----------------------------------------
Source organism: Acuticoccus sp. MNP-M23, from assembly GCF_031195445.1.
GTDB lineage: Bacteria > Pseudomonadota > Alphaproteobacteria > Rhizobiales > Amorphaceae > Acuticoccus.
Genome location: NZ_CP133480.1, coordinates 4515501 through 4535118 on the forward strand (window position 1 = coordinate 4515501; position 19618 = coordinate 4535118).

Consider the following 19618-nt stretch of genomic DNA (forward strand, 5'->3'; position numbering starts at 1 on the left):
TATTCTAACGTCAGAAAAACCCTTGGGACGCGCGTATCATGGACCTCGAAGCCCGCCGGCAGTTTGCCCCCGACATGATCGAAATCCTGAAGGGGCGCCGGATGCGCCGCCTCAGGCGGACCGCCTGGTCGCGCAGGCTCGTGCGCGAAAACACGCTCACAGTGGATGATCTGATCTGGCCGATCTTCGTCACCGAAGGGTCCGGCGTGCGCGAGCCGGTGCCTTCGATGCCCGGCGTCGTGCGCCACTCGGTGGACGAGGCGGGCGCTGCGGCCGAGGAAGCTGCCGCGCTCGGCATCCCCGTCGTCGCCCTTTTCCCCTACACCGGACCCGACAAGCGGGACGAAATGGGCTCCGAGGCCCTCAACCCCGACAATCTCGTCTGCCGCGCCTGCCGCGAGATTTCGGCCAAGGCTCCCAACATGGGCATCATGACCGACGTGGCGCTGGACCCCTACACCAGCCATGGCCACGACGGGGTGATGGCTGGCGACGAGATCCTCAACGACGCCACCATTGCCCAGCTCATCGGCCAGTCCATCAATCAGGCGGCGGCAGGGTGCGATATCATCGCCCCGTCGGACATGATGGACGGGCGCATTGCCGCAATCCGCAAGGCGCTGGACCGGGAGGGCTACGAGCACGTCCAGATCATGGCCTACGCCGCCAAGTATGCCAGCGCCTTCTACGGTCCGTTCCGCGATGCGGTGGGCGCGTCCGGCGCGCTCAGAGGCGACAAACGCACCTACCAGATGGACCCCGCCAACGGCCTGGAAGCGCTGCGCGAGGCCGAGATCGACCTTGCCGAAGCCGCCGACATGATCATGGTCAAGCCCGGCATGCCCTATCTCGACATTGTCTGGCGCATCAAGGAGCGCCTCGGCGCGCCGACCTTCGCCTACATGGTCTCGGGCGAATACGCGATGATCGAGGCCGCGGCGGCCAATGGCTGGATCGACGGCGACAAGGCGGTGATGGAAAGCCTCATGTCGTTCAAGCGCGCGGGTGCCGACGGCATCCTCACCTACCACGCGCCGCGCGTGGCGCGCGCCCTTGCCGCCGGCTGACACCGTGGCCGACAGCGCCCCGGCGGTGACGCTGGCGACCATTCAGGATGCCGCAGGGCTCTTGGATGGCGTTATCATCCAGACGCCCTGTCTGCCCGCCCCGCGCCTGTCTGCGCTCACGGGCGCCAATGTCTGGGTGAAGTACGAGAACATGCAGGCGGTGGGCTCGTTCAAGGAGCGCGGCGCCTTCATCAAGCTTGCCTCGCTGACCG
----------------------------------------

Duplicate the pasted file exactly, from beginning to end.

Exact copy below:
Source organism: Acuticoccus sp. MNP-M23, from assembly GCF_031195445.1.
GTDB lineage: Bacteria > Pseudomonadota > Alphaproteobacteria > Rhizobiales > Amorphaceae > Acuticoccus.
Genome location: NZ_CP133480.1, coordinates 4515501 through 4535118 on the forward strand (window position 1 = coordinate 4515501; position 19618 = coordinate 4535118).

Consider the following 19618-nt stretch of genomic DNA (forward strand, 5'->3'; position numbering starts at 1 on the left):
TATTCTAACGTCAGAAAAACCCTTGGGACGCGCGTATCATGGACCTCGAAGCCCGCCGGCAGTTTGCCCCCGACATGATCGAAATCCTGAAGGGGCGCCGGATGCGCCGCCTCAGGCGGACCGCCTGGTCGCGCAGGCTCGTGCGCGAAAACACGCTCACAGTGGATGATCTGATCTGGCCGATCTTCGTCACCGAAGGGTCCGGCGTGCGCGAGCCGGTGCCTTCGATGCCCGGCGTCGTGCGCCACTCGGTGGACGAGGCGGGCGCTGCGGCCGAGGAAGCTGCCGCGCTCGGCATCCCCGTCGTCGCCCTTTTCCCCTACACCGGACCCGACAAGCGGGACGAAATGGGCTCCGAGGCCCTCAACCCCGACAATCTCGTCTGCCGCGCCTGCCGCGAGATTTCGGCCAAGGCTCCCAACATGGGCATCATGACCGACGTGGCGCTGGACCCCTACACCAGCCATGGCCACGACGGGGTGATGGCTGGCGACGAGATCCTCAACGACGCCACCATTGCCCAGCTCATCGGCCAGTCCATCAATCAGGCGGCGGCAGGGTGCGATATCATCGCCCCGTCGGACATGATGGACGGGCGCATTGCCGCAATCCGCAAGGCGCTGGACCGGGAGGGCTACGAGCACGTCCAGATCATGGCCTACGCCGCCAAGTATGCCAGCGCCTTCTACGGTCCGTTCCGCGATGCGGTGGGCGCGTCCGGCGCGCTCAGAGGCGACAAACGCACCTACCAGATGGACCCCGCCAACGGCCTGGAAGCGCTGCGCGAGGCCGAGATCGACCTTGCCGAAGCCGCCGACATGATCATGGTCAAGCCCGGCATGCCCTATCTCGACATTGTCTGGCGCATCAAGGAGCGCCTCGGCGCGCCGACCTTCGCCTACATGGTCTCGGGCGAATACGCGATGATCGAGGCCGCGGCGGCCAATGGCTGGATCGACGGCGACAAGGCGGTGATGGAAAGCCTCATGTCGTTCAAGCGCGCGGGTGCCGACGGCATCCTCACCTACCACGCGCCGCGCGTGGCGCGCGCCCTTGCCGCCGGCTGACACCGTGGCCGACAGCGCCCCGGCGGTGACGCTGGCGACCATTCAGGATGCCGCAGGGCTCTTGGATGGCGTTATCATCCAGACGCCCTGTCTGCCCGCCCCGCGCCTGTCTGCGCTCACGGGCGCCAATGTCTGGGTGAAGTACGAGAACATGCAGGCGGTGGGCTCGTTCAAGGAGCGCGGCGCCTTCATCAAGCTTGCCTCGCTGACCG